I’ve spent enough years teaching kids English to know that, as soon as you mention the word ‘poetry’, faces wrinkle. Mouths distort, as if under onslaught by a particularly bitter taste; eyes avert, chairs shift. Teenage discomfort, locked up in one tiny word.
Maybe that’s the reason why poetry for young people doesn’t tend to sell (broadly speaking) and therefore rarely gets published. So much better then, that there is a whole new opportunity out there: the www.literacytrust.org.uk/poetryprize
In partnership with Bloomsbury Publishing, they want poems on the subject of reading and literature, a maximum of 16 lines long and in any format, but – crucially – aimed at children and young people. The winning entry will be printed on posters and distributed to schools nationwide to foster a love of reading.
The winner will be selected from the short-list by a judging panel of:
- Tony Bradman, award-winning writer and co-author of the Space School series for A&C Black
- Sarah Crossan, children’s poet and author of The Weight of Water
- Hannah Rolls, Bloomsbury Commissioning Editor
- Jonathan Douglas, National Literacy Trust Director
All entries must be in by 31st August.
I’m certainly planning to have a go.
No blog posts for a while? Yes, you’re right – for the simple reason that this is one of these times of the year when the day job takes over.
Yes, I’m a teacher! So – a new timetable has begun, I’m putting the finishing touches to teaching materials I’m about to use for the first time, we’re doing a whole school show next week and I’m taking my puppetry club on the road. Yes, you heard right: puppetry club.
It’s literally a drama company in miniature: eight teenagers and my colleague and me, and we’re having a blast! During the years I had a puppetry business I rediscovered how much I enjoyed writing short, snappy plays which children would love. But that’s not all – you’re acting, but without anyone looking at you. It’s set design on a shoe-string, its crafty prop-masking and music and sound and lighting, all rolled into one and squeezed into a narrow booth 2 metres high. What’s not to love?
Three groups, three plays, performed one after the other to nurseries and P1 classes in our feeder primaries.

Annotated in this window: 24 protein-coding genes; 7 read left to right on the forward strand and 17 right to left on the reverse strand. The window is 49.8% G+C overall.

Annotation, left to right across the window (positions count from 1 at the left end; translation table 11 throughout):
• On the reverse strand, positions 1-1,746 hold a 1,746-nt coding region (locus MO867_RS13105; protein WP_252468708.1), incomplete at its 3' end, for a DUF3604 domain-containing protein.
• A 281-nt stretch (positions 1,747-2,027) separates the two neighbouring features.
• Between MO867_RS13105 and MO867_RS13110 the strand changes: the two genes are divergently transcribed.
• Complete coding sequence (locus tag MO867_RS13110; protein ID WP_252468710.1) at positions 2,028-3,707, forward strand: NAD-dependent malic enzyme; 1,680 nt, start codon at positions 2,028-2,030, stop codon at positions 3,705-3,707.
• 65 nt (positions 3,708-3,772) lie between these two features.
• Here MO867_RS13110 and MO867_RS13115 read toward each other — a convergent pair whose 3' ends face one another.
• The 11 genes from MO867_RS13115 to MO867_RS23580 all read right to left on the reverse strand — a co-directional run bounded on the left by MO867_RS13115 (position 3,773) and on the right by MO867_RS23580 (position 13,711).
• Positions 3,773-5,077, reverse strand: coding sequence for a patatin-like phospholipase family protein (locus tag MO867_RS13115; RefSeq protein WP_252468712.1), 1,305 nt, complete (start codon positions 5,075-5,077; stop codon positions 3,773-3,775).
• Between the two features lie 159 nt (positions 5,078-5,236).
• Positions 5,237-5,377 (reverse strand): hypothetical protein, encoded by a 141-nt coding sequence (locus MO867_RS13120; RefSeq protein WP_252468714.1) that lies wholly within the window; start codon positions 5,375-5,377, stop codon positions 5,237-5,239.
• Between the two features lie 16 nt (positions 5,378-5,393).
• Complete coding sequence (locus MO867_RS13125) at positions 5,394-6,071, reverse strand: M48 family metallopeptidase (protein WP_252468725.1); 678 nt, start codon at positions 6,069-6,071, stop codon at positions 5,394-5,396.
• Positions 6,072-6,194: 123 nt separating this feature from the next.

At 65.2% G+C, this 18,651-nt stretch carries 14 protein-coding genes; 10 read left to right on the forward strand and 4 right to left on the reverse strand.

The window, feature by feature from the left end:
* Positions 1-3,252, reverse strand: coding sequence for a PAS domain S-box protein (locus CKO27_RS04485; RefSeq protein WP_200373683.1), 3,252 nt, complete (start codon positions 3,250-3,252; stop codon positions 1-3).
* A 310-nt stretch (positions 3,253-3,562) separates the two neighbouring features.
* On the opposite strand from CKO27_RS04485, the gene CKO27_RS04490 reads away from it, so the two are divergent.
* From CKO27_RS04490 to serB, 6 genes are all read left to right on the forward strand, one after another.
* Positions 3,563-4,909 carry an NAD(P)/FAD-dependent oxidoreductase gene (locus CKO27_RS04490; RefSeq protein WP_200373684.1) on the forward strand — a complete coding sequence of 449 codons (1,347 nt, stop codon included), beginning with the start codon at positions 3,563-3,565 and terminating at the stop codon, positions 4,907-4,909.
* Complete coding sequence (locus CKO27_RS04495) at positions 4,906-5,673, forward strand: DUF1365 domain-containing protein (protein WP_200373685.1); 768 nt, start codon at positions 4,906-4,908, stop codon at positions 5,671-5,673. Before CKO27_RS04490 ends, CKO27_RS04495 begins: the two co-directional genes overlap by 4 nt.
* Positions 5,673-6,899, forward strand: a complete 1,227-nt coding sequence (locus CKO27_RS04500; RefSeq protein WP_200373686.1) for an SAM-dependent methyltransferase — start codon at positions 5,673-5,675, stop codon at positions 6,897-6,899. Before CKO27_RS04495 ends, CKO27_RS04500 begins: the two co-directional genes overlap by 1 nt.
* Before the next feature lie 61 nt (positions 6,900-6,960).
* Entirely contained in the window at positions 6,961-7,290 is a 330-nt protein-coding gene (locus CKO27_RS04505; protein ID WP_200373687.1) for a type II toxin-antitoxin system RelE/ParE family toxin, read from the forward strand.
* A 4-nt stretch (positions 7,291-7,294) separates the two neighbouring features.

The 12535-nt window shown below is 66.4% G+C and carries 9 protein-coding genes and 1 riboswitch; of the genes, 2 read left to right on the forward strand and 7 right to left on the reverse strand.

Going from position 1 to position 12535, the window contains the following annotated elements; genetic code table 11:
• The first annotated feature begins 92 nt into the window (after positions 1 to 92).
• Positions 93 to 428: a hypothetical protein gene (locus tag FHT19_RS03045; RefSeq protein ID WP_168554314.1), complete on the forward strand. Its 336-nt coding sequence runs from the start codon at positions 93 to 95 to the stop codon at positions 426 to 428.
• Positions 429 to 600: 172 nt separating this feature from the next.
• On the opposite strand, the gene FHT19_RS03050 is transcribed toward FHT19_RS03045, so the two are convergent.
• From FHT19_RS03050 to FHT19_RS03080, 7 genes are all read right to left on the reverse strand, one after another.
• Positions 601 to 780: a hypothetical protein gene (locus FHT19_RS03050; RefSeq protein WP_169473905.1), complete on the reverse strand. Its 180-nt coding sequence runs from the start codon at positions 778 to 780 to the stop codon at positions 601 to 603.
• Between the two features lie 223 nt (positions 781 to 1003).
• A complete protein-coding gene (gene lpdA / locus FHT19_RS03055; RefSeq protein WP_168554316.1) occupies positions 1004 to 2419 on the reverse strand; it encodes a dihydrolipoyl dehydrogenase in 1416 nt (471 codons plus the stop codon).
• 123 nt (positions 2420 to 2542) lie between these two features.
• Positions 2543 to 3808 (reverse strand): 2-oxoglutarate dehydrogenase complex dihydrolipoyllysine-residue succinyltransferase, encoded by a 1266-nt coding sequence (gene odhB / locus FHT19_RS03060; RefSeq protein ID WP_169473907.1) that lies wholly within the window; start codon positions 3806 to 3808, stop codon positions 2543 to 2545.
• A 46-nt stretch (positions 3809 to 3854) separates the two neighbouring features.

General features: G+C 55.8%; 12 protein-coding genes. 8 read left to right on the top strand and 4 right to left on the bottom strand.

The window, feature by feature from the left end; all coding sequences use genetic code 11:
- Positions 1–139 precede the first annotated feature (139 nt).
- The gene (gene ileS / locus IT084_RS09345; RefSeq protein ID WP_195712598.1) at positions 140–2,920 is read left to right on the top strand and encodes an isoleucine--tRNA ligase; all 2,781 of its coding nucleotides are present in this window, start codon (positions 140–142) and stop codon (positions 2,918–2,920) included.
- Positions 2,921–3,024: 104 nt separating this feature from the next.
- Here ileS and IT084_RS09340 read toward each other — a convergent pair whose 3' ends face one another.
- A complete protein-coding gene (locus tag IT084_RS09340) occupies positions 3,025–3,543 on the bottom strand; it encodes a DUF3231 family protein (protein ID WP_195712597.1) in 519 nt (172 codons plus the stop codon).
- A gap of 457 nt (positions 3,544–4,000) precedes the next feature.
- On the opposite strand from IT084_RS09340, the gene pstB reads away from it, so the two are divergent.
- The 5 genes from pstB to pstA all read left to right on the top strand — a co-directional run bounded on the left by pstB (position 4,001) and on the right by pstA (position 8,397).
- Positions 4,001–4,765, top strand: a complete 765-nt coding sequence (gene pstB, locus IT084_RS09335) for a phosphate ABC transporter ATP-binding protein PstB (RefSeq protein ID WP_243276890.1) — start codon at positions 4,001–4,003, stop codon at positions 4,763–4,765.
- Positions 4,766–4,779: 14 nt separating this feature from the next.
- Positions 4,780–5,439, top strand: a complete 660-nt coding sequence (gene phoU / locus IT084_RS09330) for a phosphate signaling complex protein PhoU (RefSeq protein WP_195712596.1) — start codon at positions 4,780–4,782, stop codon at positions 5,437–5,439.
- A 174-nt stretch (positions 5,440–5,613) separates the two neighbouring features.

How very rock’n roll!
You all knew it was World Book day today, right?
I knew you would. Just in case you need an idea for a book-themed activity, I went into my children’s school this morning to do a Book Blind Date game show. The kids, all upper primary, really loved it. Here’s how it worked.
- Pick a contestant in search of a book to fall in love with. Send out of the room.
- Have three other good readers pick a book each from a selection. They will speak on behalf of the book in their hand.
- Prime the audience to cheer as you put up a screen and invite your contestant back in. A theme tune of sorts helps. The audience should be able to see the contestant and all three readers, but they should be separated by the screen.
- The contestant asks three questions (best scripted) which the readers will answer for their books.
- On the basis of this information, the contestant should choose the book he/she thinks sounds most attractive. Audience to clap and cheer as they come face to face for the first time.
Here are a few questions I wrote to get you started:
Book Blind Date questions:
- I am easily swayed by first impressions. I like a book that grabs me right from the off. How would your first paragraph persuade me to read on?
- I normally go for _________________ books. How would you describe yourself in one or two words? What kind of book are you?
- It is said that you should never judge a book by its cover. But I do. In a few words, describe your cover and explain why I should choose you.
- The blurb on the back should give me some idea if you’re my kind of book. Read your blurb out in a way that will tempt me!
- I do like a bit of action in the books I choose. Are you action-packed, funny, informative? Choose a word to describe yourself.
- Books can take me to other times or places. Are you such a book? Where will you take me?
- Some books help you learn something. What would you teach me?
- Some books are quick to read, some take ages. Are you slim or a bit of a heavyweight?
- I’m open to persuasion, even if you’re not the book I’d normally go for. In a sentence, convince me to choose you!